The Most Important Bitcoin News of the Week: SEC Statement

Today when reading the morning headlines, I noticed the following three articles, all expressing skepticism about the current state of bitcoin growth - all from sources that have been typically fairly 'pro' bitcoin:

Wired: BitCoin is Soaring - Here is Why It's Not Ready for the Big Time 

Ars Technica: I used to be a bitcoin bull—here’s why that changed

Preethi Kasireddy: Fundamental challenges with public blockchains

These all discuss a number of technical challenges to BitCoin and are all very well written and worth the read. However, not one of them mentions the single biggest thing to happen in BitCoin news this quarter, which is the statement from SEC Chairman Jay Clayton released as of this Monday, December 11, 2017, entitled:

Statement on Cryptocurrencies and Initial Coin Offerings

A few choice tidbits:

  • Tokens and offerings that incorporate features and marketing efforts that emphasize the potential for profits based on the entrepreneurial or managerial efforts of others continue to contain the hallmarks of a security under U.S. law. On this and other points where the application of expertise and judgment is expected, I believe that gatekeepers and others, including securities lawyers, accountants and consultants, need to focus on their responsibilities.

(Emphasis in original.)
  • On cryptocurrencies, I want to emphasize two points. First, while there are cryptocurrencies that do not appear to be securities, simply calling something a “currency” or a currency-based product does not mean that it is not a security. Before launching a cryptocurrency or a product with its value tied to one or more cryptocurrencies, its promoters must either (1) be able to demonstrate that the currency or product is not a security or (2) comply with applicable registration and other requirements under our securities laws. Second, brokers, dealers and other market participants that allow for payments in cryptocurrencies, allow customers to purchase cryptocurrencies on margin, or otherwise use cryptocurrencies to facilitate securities transactions should exercise particular caution, including ensuring that their cryptocurrency activities are not undermining their anti-money laundering and know-your-customer obligations.[7] As I have stated previously, these market participants should treat payments and other transactions made in cryptocurrency as if cash were being handed from one party to the other.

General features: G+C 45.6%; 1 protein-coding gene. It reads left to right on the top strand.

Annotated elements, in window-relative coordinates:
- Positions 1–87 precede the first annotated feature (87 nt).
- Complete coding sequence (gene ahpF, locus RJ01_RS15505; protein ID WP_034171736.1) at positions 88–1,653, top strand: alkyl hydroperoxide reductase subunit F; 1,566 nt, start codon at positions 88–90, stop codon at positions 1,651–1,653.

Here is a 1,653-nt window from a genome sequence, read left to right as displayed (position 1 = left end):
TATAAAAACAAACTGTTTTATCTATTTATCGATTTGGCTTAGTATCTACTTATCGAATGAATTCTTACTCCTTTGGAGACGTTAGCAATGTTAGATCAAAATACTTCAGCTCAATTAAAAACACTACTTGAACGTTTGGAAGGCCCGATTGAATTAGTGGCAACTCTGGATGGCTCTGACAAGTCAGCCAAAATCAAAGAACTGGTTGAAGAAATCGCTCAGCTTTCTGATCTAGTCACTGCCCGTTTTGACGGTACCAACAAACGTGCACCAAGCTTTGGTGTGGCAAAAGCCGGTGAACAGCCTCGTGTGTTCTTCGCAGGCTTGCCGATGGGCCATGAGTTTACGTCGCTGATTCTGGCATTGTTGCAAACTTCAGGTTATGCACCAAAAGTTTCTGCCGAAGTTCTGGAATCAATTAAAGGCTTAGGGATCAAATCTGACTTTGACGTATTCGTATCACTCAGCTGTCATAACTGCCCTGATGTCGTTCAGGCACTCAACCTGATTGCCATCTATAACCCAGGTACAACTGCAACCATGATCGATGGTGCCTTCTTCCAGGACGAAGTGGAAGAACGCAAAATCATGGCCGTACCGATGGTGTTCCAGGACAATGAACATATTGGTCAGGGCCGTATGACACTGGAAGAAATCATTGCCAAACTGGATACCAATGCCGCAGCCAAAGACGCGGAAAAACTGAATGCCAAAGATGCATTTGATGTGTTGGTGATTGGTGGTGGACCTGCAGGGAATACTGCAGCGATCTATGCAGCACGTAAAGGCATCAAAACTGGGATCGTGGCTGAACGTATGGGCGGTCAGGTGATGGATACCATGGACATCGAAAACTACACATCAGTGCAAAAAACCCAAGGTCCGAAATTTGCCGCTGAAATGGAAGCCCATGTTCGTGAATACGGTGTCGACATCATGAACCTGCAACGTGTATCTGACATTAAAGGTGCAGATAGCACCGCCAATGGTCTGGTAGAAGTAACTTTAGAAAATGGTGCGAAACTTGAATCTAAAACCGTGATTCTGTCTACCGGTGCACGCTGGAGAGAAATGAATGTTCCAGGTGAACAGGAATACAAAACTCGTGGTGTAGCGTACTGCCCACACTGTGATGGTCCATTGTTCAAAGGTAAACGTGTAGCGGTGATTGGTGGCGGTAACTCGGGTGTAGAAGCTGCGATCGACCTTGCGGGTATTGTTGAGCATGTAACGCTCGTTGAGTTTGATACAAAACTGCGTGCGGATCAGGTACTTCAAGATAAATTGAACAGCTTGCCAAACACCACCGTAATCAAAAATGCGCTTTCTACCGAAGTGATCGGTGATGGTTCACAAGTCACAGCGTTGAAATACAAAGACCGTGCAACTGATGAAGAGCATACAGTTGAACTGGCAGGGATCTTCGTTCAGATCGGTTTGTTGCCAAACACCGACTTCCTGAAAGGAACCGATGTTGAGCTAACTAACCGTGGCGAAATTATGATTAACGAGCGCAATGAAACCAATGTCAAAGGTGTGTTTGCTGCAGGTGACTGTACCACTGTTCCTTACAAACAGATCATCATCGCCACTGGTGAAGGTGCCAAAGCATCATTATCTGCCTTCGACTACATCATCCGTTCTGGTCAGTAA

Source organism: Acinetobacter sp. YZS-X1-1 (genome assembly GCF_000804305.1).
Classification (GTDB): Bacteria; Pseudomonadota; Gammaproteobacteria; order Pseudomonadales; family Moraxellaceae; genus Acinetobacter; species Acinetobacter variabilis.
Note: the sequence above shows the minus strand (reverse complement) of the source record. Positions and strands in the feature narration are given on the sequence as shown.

(Emphasis in original.) And:


  • By and large, the structures of initial coin offerings that I have seen promoted involve the offer and sale of securities and directly implicate the securities registration requirements and other investor protection provisions of our federal securities laws.
(Emphasis mine.)

Combine that with the fact that the SEC was involved in the shutdown of two (2) ICOs in the past two (2) weeks†, and I'm happy to call it: BitCoin, in the substantial majority of current examples, is almost certainly a security and subject to oversight by the SEC and very likely subject to registration requirements.

To paraphrase the commissioner of the SEC: the majority of current cryptocoin offerings are likely unregistered offerings of securities. This could mean millions of dollars of fines, being shut down by the SEC and, for particularly egregious offenders, possibly worse. So yes, the technical considerations are still in play, but why are none of these authors addressing the fact that an unregistered bitcoin offering is may well be a securities violation? (Hat tip to Preethi Kasireddy, who wrote the day before the commissioner's statement.) That seems to me to be the 800lb gorilla riding the furious elephant in the room.

Also, a parting note for my fellow attorneys: the SEC Chairman admonished the profession, directly, to 'focus on their responsibilities.' As a result, speaking on my own behalf - I'd love to represent you for your startup's ICO - provided that your plan involves a registration statement and a NY DFS BitLicense. If you, as an attorney, are planning on helping your startup clients' engage in ICOs and that plan does not involve either (a) a no-action letter from the SEC or (b) a registration statement, well, bon chance!



† 1. Company Halts ICO After SEC Raises Registration Concerns, 2. SEC Emergency Action Halts ICO Scam

Final note and disclaimer: I'm not your attorney, this is my personal view and not the view of my firm and if you have any questions about any of the above, or are considering engaging in an ICO, either as issuer or purchaser, please consult with an attorney.

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